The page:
All winter I’ve been dumping the compost in a pile on the lawn to attract the crows and the seagulls.
Well, it’s not really on the lawn. It’s on top of the white, deep snow. Each snowfall buries the crow and seagull leftovers and I walk out wearing my high boots, sometimes with snow shoes attached. I head for the spot where I think I’ve last dumped the banana peels, the bits of bread, the carrot scrapings, the bloated noodles, the coffee grounds. We’ve had some melt these past few days and I see that I seriously misjudged the exact location!
When the snow completely disappears, I’ll have to shovel all the decomposing vegetation and move it to the real compost pile. It won’t be fun to do, but the entertainment factor of watching the seagulls swoop and dive and the crows strut their stuff will make it well worth it.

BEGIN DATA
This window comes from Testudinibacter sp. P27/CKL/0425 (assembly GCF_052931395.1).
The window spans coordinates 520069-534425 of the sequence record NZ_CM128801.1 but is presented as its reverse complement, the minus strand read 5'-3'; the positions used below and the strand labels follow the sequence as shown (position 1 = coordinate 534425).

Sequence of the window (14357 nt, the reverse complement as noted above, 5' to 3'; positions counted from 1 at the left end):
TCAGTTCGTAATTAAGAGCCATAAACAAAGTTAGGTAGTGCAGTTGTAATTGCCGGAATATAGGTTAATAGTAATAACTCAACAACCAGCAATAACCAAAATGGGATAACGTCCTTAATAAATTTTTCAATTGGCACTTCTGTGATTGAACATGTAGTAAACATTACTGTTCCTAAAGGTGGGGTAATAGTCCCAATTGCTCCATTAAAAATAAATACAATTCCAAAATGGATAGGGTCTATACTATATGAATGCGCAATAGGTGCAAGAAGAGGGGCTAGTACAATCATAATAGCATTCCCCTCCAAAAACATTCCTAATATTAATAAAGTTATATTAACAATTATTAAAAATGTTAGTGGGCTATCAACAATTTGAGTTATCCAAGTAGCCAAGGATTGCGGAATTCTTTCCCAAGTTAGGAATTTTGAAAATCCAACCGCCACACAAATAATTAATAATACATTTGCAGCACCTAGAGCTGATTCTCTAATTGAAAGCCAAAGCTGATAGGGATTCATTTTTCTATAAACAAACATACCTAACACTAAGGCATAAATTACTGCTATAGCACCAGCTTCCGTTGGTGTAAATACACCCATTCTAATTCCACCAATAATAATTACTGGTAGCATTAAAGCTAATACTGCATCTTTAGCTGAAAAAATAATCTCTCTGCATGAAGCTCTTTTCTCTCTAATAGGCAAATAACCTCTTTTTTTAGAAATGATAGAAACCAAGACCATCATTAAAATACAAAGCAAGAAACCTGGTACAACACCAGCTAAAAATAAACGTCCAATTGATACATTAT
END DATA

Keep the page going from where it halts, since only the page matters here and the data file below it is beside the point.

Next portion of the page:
The seagulls are quite enormous compared to the small ones that hung around the garbage bins in the parking lots of the many fast-food places in Toronto.
The crows are raven-sized too and the cat has been wary of these birds since we moved here. She won’t set foot, or paw, outside if she hears them call.
Today I noticed a line of seagulls sitting high on the ridge of the roof, waiting for me to disappear so they could swoop down and check out my offerings.
I find it odd that they are so skittish about people. In the city they’d think nothing of plucking an ice cream-cone out of a distracted child’s hand.
Usually the crows and seagulls challenge each other over the compost and the crows always win. They are smaller than the seagulls, so I don’t know what’s going on there.
I’ve been taking photos of the crows through the window, to use for future reference for paintings, but the crows must have amazing vision because any movement on my part makes them fly up to the trees to wait for me to leave.
I’ve tried to outlast them and I’ve sat down outside at a distance trying to look as non-threatening as I can, waiting for the to drop down from their high maple branches.
Like the seagulls, I always lose. Maybe crows are extremely camera-shy.